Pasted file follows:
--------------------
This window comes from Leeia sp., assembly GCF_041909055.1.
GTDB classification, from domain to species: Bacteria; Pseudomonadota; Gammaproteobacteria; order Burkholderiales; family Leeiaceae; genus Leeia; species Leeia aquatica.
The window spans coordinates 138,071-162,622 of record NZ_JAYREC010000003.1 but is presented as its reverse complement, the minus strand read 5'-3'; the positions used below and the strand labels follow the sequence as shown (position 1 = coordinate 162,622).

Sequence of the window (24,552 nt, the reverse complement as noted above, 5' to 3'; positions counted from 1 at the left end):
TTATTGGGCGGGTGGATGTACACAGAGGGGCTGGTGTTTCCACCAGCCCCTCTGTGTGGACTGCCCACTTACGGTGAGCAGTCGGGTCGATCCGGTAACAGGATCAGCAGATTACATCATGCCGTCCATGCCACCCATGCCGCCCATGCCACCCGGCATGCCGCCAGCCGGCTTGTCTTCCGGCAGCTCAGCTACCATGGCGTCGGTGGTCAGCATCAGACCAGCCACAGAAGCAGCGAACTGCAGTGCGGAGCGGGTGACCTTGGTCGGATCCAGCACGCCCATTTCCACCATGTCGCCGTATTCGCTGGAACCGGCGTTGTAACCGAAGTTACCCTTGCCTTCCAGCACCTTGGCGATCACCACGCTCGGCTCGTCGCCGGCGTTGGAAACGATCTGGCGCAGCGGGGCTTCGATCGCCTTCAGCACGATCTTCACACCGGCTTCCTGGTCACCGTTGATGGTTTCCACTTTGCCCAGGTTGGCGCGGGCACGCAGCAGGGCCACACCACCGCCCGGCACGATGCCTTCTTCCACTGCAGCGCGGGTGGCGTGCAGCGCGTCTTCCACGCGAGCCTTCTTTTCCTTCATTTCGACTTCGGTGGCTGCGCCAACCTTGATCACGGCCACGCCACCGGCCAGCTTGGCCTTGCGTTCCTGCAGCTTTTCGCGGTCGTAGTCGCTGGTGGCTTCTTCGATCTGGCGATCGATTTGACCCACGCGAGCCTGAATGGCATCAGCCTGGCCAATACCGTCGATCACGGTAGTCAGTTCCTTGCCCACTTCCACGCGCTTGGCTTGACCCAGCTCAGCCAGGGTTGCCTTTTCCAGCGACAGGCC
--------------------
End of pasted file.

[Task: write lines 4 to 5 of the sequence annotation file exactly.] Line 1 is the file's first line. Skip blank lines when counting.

Sequence of the window (24,552 nt, the reverse complement as noted above, 5' to 3'; positions counted from 1 at the left end):
TTATTGGGCGGGTGGATGTACACAGAGGGGCTGGTGTTTCCACCAGCCCCTCTGTGTGGACTGCCCACTTACGGTGAGCAGTCGGGTCGATCCGGTAACAGGATCAGCAGATTACATCATGCCGTCCATGCCACCCATGCCGCCCATGCCACCCGGCATGCCGCCAGCCGGCTTGTCTTCCGGCAGCTCAGCTACCATGGCGTCGGTGGTCAGCATCAGACCAGCCACAGAAGCAGCGAACTGCAGTGCGGAGCGGGTGACCTTGGTCGGATCCAGCACGCCCATTTCCACCATGTCGCCGTATTCGCTGGAACCGGCGTTGTAACCGAAGTTACCCTTGCCTTCCAGCACCTTGGCGATCACCACGCTCGGCTCGTCGCCGGCGTTGGAAACGATCTGGCGCAGCGGGGCTTCGATCGCCTTCAGCACGATCTTCACACCGGCTTCCTGGTCACCGTTGATGGTTTCCACTTTGCCCAGGTTGGCGCGGGCACGCAGCAGGGCCACACCACCGCCCGGCACGATGCCTTCTTCCACTGCAGCGCGGGTGGCGTGCAGCGCGTCTTCCACGCGAGCCTTCTTTTCCTTCATTTCGACTTCGGTGGCTGCGCCAACCTTGATCACGGCCACGCCACCGGCCAGCTTGGCCTTGCGTTCCTGCAGCTTTTCGCGGTCGTAGTCGCTGGTGGCTTCTTCGATCTGGCGATCGATTTGACCCACGCGAGCCTGAATGGCATCAGCCTGGCCAATACCGTCGATCACGGTAGTCAGTTCCTTGCCCACTTCCACGCGCTTGGCTTGACCCAGCTCAGCCAGGGTTGCCTTTTCCAGCGACAGGCC